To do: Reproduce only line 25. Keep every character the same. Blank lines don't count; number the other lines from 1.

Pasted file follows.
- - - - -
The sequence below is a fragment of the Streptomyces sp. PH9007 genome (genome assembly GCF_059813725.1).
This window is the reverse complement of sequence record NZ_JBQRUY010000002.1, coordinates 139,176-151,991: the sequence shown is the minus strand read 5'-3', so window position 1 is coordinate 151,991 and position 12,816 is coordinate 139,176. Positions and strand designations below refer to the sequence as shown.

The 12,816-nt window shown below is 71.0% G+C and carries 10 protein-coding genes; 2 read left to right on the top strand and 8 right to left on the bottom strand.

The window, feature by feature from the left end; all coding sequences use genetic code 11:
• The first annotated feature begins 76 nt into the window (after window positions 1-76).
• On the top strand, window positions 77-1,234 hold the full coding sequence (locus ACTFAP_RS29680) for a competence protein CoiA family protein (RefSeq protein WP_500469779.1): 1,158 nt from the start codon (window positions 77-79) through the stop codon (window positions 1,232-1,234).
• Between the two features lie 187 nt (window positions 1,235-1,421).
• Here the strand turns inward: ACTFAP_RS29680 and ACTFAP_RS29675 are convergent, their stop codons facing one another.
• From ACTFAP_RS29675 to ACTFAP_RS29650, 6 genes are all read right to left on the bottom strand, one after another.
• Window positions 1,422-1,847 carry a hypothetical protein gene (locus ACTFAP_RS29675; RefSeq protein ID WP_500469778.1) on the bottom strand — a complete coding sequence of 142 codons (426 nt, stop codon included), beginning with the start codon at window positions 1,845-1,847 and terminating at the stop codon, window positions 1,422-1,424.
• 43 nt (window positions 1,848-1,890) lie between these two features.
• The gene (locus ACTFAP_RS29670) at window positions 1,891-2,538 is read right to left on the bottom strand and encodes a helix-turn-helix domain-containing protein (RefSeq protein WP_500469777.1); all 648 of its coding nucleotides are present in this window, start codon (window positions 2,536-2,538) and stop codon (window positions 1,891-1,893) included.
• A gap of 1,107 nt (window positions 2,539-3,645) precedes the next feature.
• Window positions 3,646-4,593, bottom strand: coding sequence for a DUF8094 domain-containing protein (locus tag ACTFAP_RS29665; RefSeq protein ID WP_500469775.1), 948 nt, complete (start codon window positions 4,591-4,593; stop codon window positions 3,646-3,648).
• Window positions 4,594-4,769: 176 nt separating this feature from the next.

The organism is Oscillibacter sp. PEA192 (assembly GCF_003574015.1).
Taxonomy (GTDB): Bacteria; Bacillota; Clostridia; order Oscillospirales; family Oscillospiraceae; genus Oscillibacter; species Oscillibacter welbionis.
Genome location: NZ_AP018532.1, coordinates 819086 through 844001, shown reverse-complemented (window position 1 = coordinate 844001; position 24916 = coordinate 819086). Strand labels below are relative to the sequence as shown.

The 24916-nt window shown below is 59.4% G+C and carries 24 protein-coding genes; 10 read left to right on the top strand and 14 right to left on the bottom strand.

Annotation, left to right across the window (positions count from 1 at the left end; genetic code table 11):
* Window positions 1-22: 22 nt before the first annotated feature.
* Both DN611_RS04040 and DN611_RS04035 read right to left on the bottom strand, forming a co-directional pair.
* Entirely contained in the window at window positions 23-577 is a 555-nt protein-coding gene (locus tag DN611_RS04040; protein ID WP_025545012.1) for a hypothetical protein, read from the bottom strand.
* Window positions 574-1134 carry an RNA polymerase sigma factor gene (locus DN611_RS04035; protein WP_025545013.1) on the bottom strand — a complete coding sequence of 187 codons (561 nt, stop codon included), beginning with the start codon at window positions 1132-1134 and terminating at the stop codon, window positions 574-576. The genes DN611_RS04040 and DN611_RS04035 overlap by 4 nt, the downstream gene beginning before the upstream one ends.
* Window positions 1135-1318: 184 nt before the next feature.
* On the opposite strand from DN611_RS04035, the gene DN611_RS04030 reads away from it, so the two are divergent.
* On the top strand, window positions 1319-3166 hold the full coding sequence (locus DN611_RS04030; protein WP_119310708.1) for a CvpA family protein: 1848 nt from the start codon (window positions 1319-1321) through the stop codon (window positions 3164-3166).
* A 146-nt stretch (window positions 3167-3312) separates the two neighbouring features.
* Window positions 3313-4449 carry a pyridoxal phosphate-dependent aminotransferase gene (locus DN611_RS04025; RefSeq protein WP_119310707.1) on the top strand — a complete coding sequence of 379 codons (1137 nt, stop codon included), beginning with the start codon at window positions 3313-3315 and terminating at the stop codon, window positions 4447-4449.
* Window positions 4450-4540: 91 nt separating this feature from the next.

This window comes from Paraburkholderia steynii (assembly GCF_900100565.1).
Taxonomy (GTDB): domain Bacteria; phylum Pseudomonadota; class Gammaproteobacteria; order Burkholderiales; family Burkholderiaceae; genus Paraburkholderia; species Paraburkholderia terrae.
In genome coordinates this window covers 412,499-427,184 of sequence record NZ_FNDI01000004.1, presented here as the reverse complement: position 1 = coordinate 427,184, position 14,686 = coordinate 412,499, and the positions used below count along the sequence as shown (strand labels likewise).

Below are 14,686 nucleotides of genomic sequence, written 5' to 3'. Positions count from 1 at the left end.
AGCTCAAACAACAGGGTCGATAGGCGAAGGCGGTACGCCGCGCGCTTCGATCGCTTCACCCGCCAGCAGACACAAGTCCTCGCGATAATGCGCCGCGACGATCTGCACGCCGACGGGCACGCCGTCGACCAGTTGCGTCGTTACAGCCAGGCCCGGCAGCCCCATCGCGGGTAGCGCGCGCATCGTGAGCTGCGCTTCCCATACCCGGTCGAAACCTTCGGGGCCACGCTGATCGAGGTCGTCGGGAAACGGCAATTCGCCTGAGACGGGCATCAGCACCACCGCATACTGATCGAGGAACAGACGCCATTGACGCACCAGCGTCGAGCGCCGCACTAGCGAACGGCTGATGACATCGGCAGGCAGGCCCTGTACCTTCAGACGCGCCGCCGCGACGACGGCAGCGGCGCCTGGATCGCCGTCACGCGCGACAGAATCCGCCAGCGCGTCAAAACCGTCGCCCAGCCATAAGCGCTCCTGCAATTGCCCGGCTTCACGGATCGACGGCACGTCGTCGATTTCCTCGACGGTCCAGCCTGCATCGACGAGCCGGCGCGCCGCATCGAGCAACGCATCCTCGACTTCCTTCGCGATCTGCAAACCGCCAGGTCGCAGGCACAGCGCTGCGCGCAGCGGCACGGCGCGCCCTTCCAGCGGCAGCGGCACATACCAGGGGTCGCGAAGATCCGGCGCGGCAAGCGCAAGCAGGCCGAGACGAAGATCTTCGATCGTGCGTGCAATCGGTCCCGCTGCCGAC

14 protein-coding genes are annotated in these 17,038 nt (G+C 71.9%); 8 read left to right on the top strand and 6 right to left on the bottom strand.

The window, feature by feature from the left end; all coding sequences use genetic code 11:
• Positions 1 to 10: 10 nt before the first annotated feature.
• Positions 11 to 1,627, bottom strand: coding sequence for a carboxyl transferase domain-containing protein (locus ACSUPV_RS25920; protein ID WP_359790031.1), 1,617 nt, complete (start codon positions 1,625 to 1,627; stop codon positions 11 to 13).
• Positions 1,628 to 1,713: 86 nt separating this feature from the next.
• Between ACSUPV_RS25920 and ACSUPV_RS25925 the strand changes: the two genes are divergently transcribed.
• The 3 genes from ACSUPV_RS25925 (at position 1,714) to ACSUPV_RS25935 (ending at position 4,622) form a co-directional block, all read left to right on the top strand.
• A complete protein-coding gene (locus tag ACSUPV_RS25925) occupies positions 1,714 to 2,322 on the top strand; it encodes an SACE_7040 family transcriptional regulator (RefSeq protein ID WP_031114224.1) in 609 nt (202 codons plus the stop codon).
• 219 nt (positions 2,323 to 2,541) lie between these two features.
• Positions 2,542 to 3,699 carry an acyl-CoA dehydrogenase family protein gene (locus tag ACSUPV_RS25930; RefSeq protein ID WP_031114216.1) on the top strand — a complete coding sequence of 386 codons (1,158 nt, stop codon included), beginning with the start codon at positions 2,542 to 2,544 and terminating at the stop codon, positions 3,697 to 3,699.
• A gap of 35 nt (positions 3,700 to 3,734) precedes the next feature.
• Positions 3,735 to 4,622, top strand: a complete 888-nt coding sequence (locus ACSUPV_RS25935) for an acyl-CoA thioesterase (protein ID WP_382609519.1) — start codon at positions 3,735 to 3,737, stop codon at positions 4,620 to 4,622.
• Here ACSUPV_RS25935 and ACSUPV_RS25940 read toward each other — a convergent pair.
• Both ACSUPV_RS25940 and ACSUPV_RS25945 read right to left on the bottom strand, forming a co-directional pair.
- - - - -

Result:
* Window positions 1135-1318: 184 nt before the next feature.